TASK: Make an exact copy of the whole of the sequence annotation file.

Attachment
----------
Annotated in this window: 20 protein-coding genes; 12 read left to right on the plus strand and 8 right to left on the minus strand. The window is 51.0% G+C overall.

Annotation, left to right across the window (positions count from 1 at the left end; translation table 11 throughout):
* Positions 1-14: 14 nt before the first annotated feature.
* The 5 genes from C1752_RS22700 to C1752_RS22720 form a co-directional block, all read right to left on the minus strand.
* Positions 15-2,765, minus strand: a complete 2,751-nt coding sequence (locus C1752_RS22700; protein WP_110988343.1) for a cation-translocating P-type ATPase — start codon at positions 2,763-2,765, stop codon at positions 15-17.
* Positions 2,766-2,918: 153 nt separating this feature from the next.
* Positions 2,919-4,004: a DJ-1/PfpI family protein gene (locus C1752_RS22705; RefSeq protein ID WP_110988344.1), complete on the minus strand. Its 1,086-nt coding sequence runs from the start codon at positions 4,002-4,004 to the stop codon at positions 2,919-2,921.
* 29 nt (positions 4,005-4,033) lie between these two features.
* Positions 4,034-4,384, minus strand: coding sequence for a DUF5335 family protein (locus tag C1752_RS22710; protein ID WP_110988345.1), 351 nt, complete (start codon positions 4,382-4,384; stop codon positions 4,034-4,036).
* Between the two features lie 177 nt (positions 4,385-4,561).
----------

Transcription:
Annotated in this window: 20 protein-coding genes; 12 read left to right on the plus strand and 8 right to left on the minus strand. The window is 51.0% G+C overall.

Annotation, left to right across the window (positions count from 1 at the left end; translation table 11 throughout):
* Positions 1-14: 14 nt before the first annotated feature.
* The 5 genes from C1752_RS22700 to C1752_RS22720 form a co-directional block, all read right to left on the minus strand.
* Positions 15-2,765, minus strand: a complete 2,751-nt coding sequence (locus C1752_RS22700; protein WP_110988343.1) for a cation-translocating P-type ATPase — start codon at positions 2,763-2,765, stop codon at positions 15-17.
* Positions 2,766-2,918: 153 nt separating this feature from the next.
* Positions 2,919-4,004: a DJ-1/PfpI family protein gene (locus C1752_RS22705; RefSeq protein ID WP_110988344.1), complete on the minus strand. Its 1,086-nt coding sequence runs from the start codon at positions 4,002-4,004 to the stop codon at positions 2,919-2,921.
* 29 nt (positions 4,005-4,033) lie between these two features.
* Positions 4,034-4,384, minus strand: coding sequence for a DUF5335 family protein (locus tag C1752_RS22710; protein ID WP_110988345.1), 351 nt, complete (start codon positions 4,382-4,384; stop codon positions 4,034-4,036).
* Between the two features lie 177 nt (positions 4,385-4,561).